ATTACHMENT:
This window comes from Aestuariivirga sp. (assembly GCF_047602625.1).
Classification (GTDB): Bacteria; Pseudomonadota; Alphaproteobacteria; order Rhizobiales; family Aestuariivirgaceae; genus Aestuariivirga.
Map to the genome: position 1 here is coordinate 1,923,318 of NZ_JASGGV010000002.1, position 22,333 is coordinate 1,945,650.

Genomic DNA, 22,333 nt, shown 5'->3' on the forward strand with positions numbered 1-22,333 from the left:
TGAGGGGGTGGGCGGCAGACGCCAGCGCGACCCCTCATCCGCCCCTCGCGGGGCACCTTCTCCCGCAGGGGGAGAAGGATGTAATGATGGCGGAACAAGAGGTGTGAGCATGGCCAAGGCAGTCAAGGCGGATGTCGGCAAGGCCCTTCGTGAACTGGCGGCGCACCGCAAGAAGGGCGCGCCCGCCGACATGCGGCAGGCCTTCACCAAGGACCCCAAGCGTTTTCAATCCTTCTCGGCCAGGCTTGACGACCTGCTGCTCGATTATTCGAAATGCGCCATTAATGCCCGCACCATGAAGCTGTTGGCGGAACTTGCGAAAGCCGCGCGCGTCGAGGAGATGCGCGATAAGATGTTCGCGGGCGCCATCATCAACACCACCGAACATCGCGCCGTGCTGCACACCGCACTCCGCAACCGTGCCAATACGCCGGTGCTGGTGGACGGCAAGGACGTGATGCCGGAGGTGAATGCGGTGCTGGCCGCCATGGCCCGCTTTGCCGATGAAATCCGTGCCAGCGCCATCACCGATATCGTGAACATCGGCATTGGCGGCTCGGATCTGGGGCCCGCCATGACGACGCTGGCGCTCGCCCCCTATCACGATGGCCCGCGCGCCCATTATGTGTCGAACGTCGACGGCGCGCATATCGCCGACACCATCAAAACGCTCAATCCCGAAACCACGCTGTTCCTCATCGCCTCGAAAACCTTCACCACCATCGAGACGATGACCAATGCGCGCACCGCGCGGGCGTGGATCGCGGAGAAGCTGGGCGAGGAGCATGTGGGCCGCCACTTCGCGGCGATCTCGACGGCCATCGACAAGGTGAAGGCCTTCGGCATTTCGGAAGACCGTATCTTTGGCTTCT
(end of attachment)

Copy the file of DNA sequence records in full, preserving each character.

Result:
This window comes from Aestuariivirga sp. (assembly GCF_047602625.1).
Classification (GTDB): Bacteria; Pseudomonadota; Alphaproteobacteria; order Rhizobiales; family Aestuariivirgaceae; genus Aestuariivirga.
Map to the genome: position 1 here is coordinate 1,923,318 of NZ_JASGGV010000002.1, position 22,333 is coordinate 1,945,650.

Genomic DNA, 22,333 nt, shown 5'->3' on the forward strand with positions numbered 1-22,333 from the left:
TGAGGGGGTGGGCGGCAGACGCCAGCGCGACCCCTCATCCGCCCCTCGCGGGGCACCTTCTCCCGCAGGGGGAGAAGGATGTAATGATGGCGGAACAAGAGGTGTGAGCATGGCCAAGGCAGTCAAGGCGGATGTCGGCAAGGCCCTTCGTGAACTGGCGGCGCACCGCAAGAAGGGCGCGCCCGCCGACATGCGGCAGGCCTTCACCAAGGACCCCAAGCGTTTTCAATCCTTCTCGGCCAGGCTTGACGACCTGCTGCTCGATTATTCGAAATGCGCCATTAATGCCCGCACCATGAAGCTGTTGGCGGAACTTGCGAAAGCCGCGCGCGTCGAGGAGATGCGCGATAAGATGTTCGCGGGCGCCATCATCAACACCACCGAACATCGCGCCGTGCTGCACACCGCACTCCGCAACCGTGCCAATACGCCGGTGCTGGTGGACGGCAAGGACGTGATGCCGGAGGTGAATGCGGTGCTGGCCGCCATGGCCCGCTTTGCCGATGAAATCCGTGCCAGCGCCATCACCGATATCGTGAACATCGGCATTGGCGGCTCGGATCTGGGGCCCGCCATGACGACGCTGGCGCTCGCCCCCTATCACGATGGCCCGCGCGCCCATTATGTGTCGAACGTCGACGGCGCGCATATCGCCGACACCATCAAAACGCTCAATCCCGAAACCACGCTGTTCCTCATCGCCTCGAAAACCTTCACCACCATCGAGACGATGACCAATGCGCGCACCGCGCGGGCGTGGATCGCGGAGAAGCTGGGCGAGGAGCATGTGGGCCGCCACTTCGCGGCGATCTCGACGGCCATCGACAAGGTGAAGGCCTTCGGCATTTCGGAAGACCGTATCTTTGGCTTCT